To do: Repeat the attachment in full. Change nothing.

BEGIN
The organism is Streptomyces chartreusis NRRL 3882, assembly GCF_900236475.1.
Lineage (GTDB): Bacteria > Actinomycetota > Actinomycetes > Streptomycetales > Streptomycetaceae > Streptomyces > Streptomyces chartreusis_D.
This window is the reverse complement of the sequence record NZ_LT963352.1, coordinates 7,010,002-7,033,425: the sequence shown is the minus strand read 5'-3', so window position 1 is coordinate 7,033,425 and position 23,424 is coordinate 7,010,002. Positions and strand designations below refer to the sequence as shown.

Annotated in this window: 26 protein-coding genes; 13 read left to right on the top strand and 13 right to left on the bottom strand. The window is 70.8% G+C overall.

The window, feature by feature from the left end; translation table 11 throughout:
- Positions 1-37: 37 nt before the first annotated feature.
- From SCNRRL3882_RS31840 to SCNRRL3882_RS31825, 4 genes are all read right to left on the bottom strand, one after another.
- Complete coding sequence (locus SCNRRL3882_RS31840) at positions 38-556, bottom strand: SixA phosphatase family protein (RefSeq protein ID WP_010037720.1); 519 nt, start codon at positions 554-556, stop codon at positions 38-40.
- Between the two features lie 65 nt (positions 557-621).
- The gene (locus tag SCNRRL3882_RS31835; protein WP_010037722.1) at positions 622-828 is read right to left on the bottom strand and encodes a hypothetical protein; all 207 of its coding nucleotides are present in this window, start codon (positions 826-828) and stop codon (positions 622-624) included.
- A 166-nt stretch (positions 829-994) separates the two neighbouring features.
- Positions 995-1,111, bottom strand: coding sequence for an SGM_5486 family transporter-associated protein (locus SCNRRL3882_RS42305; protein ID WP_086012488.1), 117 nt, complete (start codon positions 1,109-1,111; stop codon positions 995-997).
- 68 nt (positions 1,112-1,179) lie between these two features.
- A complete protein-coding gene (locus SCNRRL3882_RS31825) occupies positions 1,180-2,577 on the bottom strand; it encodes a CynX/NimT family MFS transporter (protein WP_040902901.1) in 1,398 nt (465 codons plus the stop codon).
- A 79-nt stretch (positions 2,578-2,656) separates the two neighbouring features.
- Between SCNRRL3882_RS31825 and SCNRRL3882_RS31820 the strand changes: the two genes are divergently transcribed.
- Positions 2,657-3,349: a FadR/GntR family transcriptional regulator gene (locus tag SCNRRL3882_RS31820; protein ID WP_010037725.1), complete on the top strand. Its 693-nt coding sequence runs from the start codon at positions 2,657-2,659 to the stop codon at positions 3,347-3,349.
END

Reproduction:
The organism is Streptomyces chartreusis NRRL 3882, assembly GCF_900236475.1.
Lineage (GTDB): Bacteria > Actinomycetota > Actinomycetes > Streptomycetales > Streptomycetaceae > Streptomyces > Streptomyces chartreusis_D.
This window is the reverse complement of the sequence record NZ_LT963352.1, coordinates 7,010,002-7,033,425: the sequence shown is the minus strand read 5'-3', so window position 1 is coordinate 7,033,425 and position 23,424 is coordinate 7,010,002. Positions and strand designations below refer to the sequence as shown.

Annotated in this window: 26 protein-coding genes; 13 read left to right on the top strand and 13 right to left on the bottom strand. The window is 70.8% G+C overall.

The window, feature by feature from the left end; translation table 11 throughout:
- Positions 1-37: 37 nt before the first annotated feature.
- From SCNRRL3882_RS31840 to SCNRRL3882_RS31825, 4 genes are all read right to left on the bottom strand, one after another.
- Complete coding sequence (locus SCNRRL3882_RS31840) at positions 38-556, bottom strand: SixA phosphatase family protein (RefSeq protein ID WP_010037720.1); 519 nt, start codon at positions 554-556, stop codon at positions 38-40.
- Between the two features lie 65 nt (positions 557-621).
- The gene (locus tag SCNRRL3882_RS31835; protein WP_010037722.1) at positions 622-828 is read right to left on the bottom strand and encodes a hypothetical protein; all 207 of its coding nucleotides are present in this window, start codon (positions 826-828) and stop codon (positions 622-624) included.
- A 166-nt stretch (positions 829-994) separates the two neighbouring features.
- Positions 995-1,111, bottom strand: coding sequence for an SGM_5486 family transporter-associated protein (locus SCNRRL3882_RS42305; protein ID WP_086012488.1), 117 nt, complete (start codon positions 1,109-1,111; stop codon positions 995-997).
- 68 nt (positions 1,112-1,179) lie between these two features.
- A complete protein-coding gene (locus SCNRRL3882_RS31825) occupies positions 1,180-2,577 on the bottom strand; it encodes a CynX/NimT family MFS transporter (protein WP_040902901.1) in 1,398 nt (465 codons plus the stop codon).
- A 79-nt stretch (positions 2,578-2,656) separates the two neighbouring features.
- Between SCNRRL3882_RS31825 and SCNRRL3882_RS31820 the strand changes: the two genes are divergently transcribed.
- Positions 2,657-3,349: a FadR/GntR family transcriptional regulator gene (locus tag SCNRRL3882_RS31820; protein ID WP_010037725.1), complete on the top strand. Its 693-nt coding sequence runs from the start codon at positions 2,657-2,659 to the stop codon at positions 3,347-3,349.